Wednesday, February 20, 2013

No. 470 – Black Magic Woman / Gypsy Queen

Performer: Santana
Songwriters: Peter Green, Gabor Szabo
Original Release: Abraxas
Year: 1970
Definitive Version: Moonflower, 1977, but really almost any live version will do.

After my sophomore year of living in an off-campus house, there was no going back to the dorms if I could help it.

Fortunately, I met a guy—the general manager of WNDY, in fact—who also was looking for an off-campus living arrangement, so I was all set for my junior year. Unfortunately, he bailed from Wabash … in August, just two weeks before school started. (He either couldn’t get the dough or the grades; he never said which.)

I was screwed. I drove over to Wabash that weekend to try and find an apartment—something cheap enough I could swing by myself. Anything that was single occupancy was taken. I didn’t see that I had a choice: I went to the Dean’s office to get a dorm application. The secretary said she wasn’t sure they even had any openings, but she assured me they would make some arrangement.

Because I went over and back the same day, Beth was allowed to go with me. On the drive home, we went through a huge thunderstorm that forced me to pull over (the last time I ever would). We were parked off an exit just inside the Ohio border when we saw a lightning bolt hit a gas-station sign across the road. It caused the digital numbers to start changing on their own.

A couple days later, lightning struck twice. I got a call from Wabash, and they in fact had an opening at Martindale. I had been in Martindale only once before, and it was like the prison of the school—all dark cement blocks—and not nearly as nice as Wolcott was. Hey, what choice did I have?

But, the secretary added, the other day a student came into the office who was looking for a third student to share rent in an apartment … Oh? She gave me the contact information.

It was a senior named Brian, whom I knew from a class my freshman year. He had studied abroad last year, and he was rooming with a friend named Todd, whom I knew from my Wolcott days. (When your college is 700 students strong, there are few people you never run across at least once.) They had a line on three-person furnished apartment on Grant Avenue and couldn’t find a third (to keep rent at $150 per person instead of $225). Would I be interested?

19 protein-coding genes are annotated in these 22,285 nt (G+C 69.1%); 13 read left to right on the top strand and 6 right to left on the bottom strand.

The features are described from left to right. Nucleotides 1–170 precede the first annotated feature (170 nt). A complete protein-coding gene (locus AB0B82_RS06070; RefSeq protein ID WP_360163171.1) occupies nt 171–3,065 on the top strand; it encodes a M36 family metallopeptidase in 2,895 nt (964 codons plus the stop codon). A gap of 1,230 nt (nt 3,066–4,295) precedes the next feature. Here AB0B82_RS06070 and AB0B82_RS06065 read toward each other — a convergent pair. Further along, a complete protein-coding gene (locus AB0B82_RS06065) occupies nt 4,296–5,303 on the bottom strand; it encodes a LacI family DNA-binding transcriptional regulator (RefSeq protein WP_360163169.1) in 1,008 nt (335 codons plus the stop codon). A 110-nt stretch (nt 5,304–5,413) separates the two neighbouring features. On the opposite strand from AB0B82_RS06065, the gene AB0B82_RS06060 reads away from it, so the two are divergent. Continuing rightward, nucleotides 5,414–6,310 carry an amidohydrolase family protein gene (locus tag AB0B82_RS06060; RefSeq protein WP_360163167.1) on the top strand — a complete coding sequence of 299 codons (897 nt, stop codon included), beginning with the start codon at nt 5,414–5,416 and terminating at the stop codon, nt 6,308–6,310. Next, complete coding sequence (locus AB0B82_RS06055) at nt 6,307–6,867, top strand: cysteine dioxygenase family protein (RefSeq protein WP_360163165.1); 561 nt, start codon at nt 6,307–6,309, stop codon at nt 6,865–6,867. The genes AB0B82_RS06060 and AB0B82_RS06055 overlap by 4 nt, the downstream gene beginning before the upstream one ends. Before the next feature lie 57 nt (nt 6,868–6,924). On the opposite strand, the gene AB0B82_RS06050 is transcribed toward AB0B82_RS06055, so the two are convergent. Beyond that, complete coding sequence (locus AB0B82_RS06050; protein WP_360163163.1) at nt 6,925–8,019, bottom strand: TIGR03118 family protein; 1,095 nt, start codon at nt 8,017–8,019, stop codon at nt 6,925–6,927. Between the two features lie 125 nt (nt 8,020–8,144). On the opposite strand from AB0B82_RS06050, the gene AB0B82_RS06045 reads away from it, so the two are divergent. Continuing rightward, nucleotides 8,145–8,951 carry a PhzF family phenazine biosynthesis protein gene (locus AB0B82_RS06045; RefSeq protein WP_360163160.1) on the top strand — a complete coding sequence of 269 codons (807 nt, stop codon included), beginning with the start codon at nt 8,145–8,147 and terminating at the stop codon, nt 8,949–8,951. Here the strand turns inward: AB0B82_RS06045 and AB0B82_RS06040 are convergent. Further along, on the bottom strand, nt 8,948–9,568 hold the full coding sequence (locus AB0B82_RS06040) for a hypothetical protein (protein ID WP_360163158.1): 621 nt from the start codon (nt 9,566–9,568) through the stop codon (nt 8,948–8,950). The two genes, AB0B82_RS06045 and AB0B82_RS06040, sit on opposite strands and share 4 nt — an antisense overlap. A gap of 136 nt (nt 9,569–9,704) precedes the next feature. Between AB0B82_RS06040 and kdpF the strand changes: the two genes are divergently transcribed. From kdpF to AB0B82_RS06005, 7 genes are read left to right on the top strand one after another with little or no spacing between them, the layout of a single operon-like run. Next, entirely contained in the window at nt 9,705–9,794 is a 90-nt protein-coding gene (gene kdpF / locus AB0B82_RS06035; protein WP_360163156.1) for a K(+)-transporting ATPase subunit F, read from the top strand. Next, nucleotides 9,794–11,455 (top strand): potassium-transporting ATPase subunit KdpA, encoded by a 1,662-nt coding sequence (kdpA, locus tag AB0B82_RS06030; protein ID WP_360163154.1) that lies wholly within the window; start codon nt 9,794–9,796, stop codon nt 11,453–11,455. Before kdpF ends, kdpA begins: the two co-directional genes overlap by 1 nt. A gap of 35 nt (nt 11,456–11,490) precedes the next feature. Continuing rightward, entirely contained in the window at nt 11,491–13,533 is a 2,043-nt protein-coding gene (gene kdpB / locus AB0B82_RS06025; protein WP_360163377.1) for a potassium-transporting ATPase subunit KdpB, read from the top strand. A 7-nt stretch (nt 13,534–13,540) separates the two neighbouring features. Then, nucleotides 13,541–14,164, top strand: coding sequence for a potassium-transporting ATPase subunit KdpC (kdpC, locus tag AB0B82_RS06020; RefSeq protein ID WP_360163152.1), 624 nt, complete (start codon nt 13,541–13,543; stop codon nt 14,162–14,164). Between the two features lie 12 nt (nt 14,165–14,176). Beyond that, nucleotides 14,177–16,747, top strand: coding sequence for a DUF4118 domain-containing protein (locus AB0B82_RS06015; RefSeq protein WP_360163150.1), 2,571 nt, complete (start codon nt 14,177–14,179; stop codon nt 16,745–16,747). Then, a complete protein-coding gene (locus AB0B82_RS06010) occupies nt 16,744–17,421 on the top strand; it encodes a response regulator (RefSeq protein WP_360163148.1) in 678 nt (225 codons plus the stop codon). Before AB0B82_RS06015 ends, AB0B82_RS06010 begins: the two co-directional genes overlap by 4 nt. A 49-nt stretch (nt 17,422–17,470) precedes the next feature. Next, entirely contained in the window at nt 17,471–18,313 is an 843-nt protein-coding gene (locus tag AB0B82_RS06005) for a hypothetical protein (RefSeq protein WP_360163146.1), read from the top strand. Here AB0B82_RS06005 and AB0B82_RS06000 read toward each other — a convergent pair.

Sight unseen, I took it. I didn’t have to look at it. I knew where it was—across the side street from the Fiji house—and I knew what the house looked like. I just assumed that if it were a pit inside, these guys wouldn’t have taken it. I called the college secretary and said I didn’t need the dorm room.

We had the top two floors of a three-story house, with our own separate entrance. We had an eat-in kitchen, a living room and one bathroom. Todd would be there first and take the lone second-floor bedroom, Brian had said. Brian was taking the room on the third floor. Being the low man on the totem pole, I got the area at the top of the third-floor stairs. It wasn’t a room with a door, per se, just a large landing. But it had room for a double bed and a dresser. Whatever, I was sure it beat being in Martindale.

I had to be at school a week early for the first football game of the season, so I moved in the following weekend. Soon after the move, I bought Moonflower at the college bookstore, and that’s what I listened to as I set up the living quarters for my junior year.

In the span of 10 days, I had gone from discovering I had no roommate to not having a place to live to going back to the dorms to ending up in an apartment right across the street from the college. It might not have been an ideal situation, but I certainly wasn’t complaining.

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